Chris Cardona, Frances Kunreuther, Sean Thomas-Breitfeld
The social sector provides vital services, connection, and advocacy in the U.S. and around the globe. Nonprofits represents more than 10% of the U.S. private workforce, and are a leading employer in many parts of the country. Running a nonprofit often means addressing some of the most difficult and long-standing issues facing our society while making sure there are the funds and skills needed to keep the organization afloat. So, it is no surprise that nonprofit organizations need support.
In a series of new reports on social sector infrastructure, the Urban Institute and George Mason University identified four key functions that the social sector needs to operate effectively: sustainability, learning, relationships, and influence. This week, they released their report on infrastructure providers that offer services to social sector organizations.
The Urban Institute’s findings resonate with a report recently released by the Building Movement Project (BMP) that looked at infrastructure needs of nonprofit groups, especially small community based organizations that make up the majority of the sector. Working with partner organizations in Massachusetts, New Mexico, North Carolina, Oregon, Tennessee, Texas, and Wisconsin, BMP surveyed over 800 nonprofit leaders. The majority of respondents worked in local communities and led nonprofits with annual budgets of under $1 million. The survey asked leaders about their organizations’ infrastructure needs, whether or not they had received support for these needs, the barriers they faced in finding support, and the top recommendations for infrastructure providers and funders.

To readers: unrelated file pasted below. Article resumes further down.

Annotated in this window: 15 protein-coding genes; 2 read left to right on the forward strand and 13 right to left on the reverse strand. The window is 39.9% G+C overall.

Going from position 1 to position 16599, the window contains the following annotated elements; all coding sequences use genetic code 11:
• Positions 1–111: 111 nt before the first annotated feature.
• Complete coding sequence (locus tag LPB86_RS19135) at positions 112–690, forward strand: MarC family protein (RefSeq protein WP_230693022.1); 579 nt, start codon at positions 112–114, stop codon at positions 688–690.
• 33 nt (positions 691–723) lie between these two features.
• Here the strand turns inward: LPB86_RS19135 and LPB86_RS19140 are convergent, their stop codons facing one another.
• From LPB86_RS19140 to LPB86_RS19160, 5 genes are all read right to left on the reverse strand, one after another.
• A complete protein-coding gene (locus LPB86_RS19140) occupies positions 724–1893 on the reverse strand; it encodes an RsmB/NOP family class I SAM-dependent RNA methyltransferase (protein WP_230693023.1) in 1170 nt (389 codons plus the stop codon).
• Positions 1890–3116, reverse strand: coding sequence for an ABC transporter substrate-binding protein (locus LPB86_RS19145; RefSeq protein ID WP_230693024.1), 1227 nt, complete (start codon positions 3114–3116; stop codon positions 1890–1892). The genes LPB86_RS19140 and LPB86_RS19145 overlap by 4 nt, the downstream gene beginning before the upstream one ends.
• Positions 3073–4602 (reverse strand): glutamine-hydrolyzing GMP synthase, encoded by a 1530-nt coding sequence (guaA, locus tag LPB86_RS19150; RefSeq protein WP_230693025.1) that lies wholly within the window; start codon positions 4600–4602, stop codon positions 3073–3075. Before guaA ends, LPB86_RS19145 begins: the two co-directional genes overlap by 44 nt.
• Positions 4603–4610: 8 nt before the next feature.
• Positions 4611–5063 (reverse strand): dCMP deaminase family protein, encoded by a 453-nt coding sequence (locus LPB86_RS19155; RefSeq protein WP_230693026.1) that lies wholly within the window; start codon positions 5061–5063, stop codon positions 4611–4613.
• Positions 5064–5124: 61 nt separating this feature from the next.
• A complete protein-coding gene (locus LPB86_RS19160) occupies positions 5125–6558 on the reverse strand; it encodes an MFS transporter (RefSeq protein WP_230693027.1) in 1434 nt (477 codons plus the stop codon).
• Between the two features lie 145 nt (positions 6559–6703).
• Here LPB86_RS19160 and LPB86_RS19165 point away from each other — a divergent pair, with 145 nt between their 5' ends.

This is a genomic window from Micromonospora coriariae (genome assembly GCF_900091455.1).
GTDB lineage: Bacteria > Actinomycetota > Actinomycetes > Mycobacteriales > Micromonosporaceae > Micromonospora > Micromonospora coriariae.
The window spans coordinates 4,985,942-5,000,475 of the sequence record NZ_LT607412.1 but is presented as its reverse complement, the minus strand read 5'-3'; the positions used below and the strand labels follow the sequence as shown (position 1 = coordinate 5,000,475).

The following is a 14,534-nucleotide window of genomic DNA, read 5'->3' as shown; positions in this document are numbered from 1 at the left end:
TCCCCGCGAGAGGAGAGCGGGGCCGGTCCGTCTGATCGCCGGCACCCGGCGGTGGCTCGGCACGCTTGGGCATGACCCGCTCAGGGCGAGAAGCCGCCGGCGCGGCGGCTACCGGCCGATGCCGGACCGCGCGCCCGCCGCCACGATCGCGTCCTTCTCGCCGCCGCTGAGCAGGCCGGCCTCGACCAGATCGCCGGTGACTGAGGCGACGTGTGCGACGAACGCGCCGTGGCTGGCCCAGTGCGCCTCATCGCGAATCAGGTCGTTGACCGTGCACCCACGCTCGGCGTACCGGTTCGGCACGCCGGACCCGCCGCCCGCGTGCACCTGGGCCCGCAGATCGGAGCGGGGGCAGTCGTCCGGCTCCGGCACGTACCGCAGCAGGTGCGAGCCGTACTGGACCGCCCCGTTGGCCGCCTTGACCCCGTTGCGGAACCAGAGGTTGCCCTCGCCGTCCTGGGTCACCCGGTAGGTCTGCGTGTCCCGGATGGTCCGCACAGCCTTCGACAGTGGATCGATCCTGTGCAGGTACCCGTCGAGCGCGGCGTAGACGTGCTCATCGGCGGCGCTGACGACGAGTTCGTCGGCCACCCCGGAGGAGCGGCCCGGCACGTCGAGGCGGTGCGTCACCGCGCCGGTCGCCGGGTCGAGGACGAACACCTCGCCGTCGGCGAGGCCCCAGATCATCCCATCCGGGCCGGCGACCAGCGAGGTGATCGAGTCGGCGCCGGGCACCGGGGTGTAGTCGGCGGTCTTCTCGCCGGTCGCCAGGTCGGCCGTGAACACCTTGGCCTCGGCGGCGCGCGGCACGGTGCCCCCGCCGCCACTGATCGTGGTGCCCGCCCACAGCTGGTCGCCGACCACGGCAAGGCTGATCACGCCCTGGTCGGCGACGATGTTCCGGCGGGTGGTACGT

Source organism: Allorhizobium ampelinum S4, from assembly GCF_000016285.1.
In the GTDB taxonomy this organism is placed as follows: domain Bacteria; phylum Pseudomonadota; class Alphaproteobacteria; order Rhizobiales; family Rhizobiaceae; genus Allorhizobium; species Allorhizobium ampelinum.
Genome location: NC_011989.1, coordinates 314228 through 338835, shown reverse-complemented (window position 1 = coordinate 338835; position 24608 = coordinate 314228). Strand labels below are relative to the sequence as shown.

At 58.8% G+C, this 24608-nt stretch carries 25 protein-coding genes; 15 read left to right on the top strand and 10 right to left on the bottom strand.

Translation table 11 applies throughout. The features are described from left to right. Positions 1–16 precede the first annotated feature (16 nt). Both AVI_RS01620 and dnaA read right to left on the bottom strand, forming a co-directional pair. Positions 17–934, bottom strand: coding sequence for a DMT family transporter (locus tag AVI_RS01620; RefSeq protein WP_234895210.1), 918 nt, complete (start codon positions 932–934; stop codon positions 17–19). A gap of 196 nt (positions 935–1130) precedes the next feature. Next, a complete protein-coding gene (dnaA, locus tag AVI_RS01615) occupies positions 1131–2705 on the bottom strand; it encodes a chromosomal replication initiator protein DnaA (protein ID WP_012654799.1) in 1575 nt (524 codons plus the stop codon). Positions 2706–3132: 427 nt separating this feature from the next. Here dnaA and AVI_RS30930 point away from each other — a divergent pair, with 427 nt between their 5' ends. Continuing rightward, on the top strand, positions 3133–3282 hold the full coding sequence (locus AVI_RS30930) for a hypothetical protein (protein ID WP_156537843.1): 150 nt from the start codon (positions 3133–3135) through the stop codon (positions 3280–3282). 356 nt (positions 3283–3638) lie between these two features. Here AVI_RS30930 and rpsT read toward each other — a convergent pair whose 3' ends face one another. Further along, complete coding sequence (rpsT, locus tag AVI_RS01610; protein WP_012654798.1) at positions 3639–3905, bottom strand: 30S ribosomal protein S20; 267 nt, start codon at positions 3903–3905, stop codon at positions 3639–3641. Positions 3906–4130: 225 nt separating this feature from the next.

The BMP report, Meeting the Need: Building the Capacity of Community Based Organizationsfound that the leaders of local nonprofits wanted support in a variety of areas, especially growing their organizations, raising money, and addressing staff issues like burnout. Contrary to assumptions that organizations led by people of color have more capacity needs, there was little difference between BIPOC and white leaders in their responses, except for issues related to diversity, equity and inclusion, where white-led nonprofits had more capacity needs.